DC or direct current cardioversion is a therapeutic procedure used to treat abnormal heartbeats. The medical term for abnormal beats is cardiac arrhythmia. An arrhythmia can be a fast or slow heart rhythm. Cardioversion treatment uses electricity to recalibrate your heart. While researchers have identified ways to make it more successful, if you suffer from certain conditions the success rate is lower.
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A factor you cannot control that affects success of cardioversion is the size of your left atrium or heart chamber. According to a study published in Experimental & Clinical Cardiology, individuals with a smaller left atrium as measured on transthoracic and transesophageal echocardiography had a better success rate of conversion to sinus rhythm both following cardioversion and at their one-year post procedure follow-up visit.
The type of cardiac disease you have also affects the success rate of cardioversion. Initially, DC cardioversion is successful in approximately 94 percent of patients. Unfortunately, only 40 to 60 percent of patients have maintained normal sinus rhythm at their three-month follow-up visits. The Department of Internal Medicine and Hypertension at the University of Medicine at Warsaw in Poland says the success of the procedure depends on the individuals underlying cardiac disease and the type of anti-arrhythmic treatment utilized. Despite best treatment efforts, at four-year follow ups only 30 percent of the patients studied maintained normal sinus rhythm.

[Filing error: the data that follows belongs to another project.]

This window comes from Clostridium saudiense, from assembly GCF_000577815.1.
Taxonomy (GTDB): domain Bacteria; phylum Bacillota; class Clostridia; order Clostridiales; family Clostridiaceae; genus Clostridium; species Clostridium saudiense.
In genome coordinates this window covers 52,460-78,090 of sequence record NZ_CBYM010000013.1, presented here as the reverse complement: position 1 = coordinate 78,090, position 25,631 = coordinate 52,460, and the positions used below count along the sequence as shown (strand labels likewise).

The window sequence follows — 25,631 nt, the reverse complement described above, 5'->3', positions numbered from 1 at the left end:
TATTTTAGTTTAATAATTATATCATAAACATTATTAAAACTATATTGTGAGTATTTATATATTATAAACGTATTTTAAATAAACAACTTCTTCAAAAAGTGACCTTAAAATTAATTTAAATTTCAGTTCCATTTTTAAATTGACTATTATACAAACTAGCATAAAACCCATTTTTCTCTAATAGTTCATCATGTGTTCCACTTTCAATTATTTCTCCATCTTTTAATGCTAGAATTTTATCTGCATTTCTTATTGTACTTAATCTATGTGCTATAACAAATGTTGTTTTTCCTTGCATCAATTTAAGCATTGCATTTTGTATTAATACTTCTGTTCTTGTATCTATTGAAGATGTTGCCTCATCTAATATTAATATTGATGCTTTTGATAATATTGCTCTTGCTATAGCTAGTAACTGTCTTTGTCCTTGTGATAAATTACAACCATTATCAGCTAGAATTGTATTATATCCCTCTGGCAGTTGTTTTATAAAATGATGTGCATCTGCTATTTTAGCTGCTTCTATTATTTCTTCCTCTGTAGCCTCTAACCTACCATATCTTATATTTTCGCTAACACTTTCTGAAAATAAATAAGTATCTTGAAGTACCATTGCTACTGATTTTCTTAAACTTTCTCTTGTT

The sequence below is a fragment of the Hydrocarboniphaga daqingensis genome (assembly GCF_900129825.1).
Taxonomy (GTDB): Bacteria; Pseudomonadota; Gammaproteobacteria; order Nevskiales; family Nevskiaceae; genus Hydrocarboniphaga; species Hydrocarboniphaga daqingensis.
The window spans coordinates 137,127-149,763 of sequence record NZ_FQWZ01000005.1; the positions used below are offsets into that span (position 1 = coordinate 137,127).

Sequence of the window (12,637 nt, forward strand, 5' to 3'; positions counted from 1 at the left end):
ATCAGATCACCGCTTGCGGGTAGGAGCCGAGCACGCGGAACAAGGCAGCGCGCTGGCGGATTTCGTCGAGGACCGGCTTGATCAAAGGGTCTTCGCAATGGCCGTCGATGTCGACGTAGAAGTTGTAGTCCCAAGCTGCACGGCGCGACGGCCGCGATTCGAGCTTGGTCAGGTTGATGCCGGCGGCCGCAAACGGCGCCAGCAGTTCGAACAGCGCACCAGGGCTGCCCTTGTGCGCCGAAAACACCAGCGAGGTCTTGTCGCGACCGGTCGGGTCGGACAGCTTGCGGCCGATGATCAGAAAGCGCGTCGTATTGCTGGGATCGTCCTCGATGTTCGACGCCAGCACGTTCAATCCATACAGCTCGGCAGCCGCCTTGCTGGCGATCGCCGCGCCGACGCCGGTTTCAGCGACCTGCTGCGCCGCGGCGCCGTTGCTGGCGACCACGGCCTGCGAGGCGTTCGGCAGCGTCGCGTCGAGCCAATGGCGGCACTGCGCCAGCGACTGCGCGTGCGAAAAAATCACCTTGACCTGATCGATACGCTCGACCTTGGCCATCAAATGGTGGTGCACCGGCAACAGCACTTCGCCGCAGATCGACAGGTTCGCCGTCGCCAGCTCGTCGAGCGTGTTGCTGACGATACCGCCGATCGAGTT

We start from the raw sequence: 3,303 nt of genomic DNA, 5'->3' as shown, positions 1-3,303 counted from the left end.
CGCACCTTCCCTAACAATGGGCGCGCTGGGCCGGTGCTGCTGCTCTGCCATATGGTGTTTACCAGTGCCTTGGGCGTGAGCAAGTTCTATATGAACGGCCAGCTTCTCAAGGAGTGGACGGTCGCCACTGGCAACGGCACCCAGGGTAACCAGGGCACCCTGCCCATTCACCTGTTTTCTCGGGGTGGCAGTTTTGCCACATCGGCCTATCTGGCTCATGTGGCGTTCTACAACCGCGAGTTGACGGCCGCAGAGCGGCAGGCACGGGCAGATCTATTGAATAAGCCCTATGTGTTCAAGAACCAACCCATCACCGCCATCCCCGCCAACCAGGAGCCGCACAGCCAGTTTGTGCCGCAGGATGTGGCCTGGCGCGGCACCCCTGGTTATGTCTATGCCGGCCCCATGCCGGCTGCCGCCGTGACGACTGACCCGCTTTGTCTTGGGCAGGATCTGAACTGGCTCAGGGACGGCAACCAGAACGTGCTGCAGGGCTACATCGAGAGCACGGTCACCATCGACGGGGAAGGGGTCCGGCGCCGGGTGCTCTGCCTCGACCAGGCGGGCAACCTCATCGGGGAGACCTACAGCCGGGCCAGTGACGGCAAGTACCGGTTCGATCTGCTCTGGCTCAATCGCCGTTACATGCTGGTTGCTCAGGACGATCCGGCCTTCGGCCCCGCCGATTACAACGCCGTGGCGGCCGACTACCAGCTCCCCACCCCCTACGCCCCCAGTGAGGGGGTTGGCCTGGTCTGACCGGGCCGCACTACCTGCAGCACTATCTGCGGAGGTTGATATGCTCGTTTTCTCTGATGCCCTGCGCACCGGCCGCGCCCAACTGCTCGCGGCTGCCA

The way in which the procedure is performed also affects the success rate. External factors include correct placement of the paddles during treatment. Guidelines from the International Liaison Committee on Resuscitation suggest specific paddle placement to deliver adequate current to the chest wall. In addition to placement, paddle size is an important factor in successful treatment, according to an article published in "The Annals of Saudi Medicine." Other external factors that impact success rate include the size of the electrodes used.
Atrial fibrillation or AF is the arrhythmia most often treated with direct current cardioversion. The procedure works well for most individuals, but if you have a condition known as persistent atrial fibrillation it is less likely to be successful. In this condition, your heart generates an abnormal electric current even though you have been treated. An article published in "Clinical Cardiology" studied the use of a medication called sotalol which was given to 53 patients with refractory persistent AF. After taking the medication, the patients underwent repeat DC cardioversion. The authors found the medication improved the success rate of treatment. This resulted in normal heart rhythms in 67 percent of the patients upon follow up.